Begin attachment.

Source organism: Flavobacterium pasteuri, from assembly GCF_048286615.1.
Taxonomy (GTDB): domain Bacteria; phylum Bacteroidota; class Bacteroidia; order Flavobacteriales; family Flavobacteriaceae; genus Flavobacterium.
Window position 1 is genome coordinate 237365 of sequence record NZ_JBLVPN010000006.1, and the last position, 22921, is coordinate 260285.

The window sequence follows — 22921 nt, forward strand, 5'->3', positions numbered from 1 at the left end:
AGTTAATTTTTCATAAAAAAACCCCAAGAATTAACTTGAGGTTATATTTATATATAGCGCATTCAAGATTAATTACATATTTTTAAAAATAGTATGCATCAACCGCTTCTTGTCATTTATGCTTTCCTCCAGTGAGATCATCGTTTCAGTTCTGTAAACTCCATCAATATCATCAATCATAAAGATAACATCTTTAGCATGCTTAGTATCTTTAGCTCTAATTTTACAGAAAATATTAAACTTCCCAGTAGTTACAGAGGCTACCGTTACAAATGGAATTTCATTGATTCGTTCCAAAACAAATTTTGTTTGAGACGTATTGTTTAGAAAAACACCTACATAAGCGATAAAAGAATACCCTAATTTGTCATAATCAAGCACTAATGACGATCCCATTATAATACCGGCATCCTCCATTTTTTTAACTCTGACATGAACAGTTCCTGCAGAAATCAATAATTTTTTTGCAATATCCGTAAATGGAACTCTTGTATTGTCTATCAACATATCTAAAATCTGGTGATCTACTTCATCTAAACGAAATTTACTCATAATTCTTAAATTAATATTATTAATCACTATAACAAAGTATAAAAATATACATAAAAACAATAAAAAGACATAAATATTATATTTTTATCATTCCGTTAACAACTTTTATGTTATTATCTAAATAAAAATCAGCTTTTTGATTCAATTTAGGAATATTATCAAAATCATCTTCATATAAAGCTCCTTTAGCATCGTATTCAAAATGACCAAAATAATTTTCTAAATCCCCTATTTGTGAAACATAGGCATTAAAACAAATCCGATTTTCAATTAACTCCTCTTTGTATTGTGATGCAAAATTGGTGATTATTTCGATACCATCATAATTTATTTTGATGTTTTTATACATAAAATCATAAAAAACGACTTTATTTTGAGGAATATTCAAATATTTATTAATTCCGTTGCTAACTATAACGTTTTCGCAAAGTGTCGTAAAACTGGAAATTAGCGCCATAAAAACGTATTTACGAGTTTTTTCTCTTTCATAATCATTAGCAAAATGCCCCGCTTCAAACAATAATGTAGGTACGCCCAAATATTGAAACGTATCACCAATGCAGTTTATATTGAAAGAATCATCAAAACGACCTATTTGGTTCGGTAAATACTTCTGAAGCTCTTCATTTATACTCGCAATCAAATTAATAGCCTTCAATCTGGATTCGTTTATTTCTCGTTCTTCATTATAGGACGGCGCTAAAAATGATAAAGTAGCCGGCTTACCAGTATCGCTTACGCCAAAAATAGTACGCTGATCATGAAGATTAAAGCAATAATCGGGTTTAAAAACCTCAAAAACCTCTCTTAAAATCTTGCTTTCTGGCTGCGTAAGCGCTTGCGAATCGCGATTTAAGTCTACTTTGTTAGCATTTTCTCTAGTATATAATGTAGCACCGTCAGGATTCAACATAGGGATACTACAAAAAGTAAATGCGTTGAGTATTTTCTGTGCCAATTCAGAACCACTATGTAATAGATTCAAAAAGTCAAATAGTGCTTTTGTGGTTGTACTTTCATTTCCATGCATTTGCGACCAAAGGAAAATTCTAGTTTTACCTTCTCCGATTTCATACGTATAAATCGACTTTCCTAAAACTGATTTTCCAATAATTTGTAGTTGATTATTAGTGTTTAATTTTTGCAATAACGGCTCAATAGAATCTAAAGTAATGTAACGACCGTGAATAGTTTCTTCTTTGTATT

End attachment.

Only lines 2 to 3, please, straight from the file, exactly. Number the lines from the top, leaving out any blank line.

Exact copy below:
Taxonomy (GTDB): domain Bacteria; phylum Bacteroidota; class Bacteroidia; order Flavobacteriales; family Flavobacteriaceae; genus Flavobacterium.
Window position 1 is genome coordinate 237365 of sequence record NZ_JBLVPN010000006.1, and the last position, 22921, is coordinate 260285.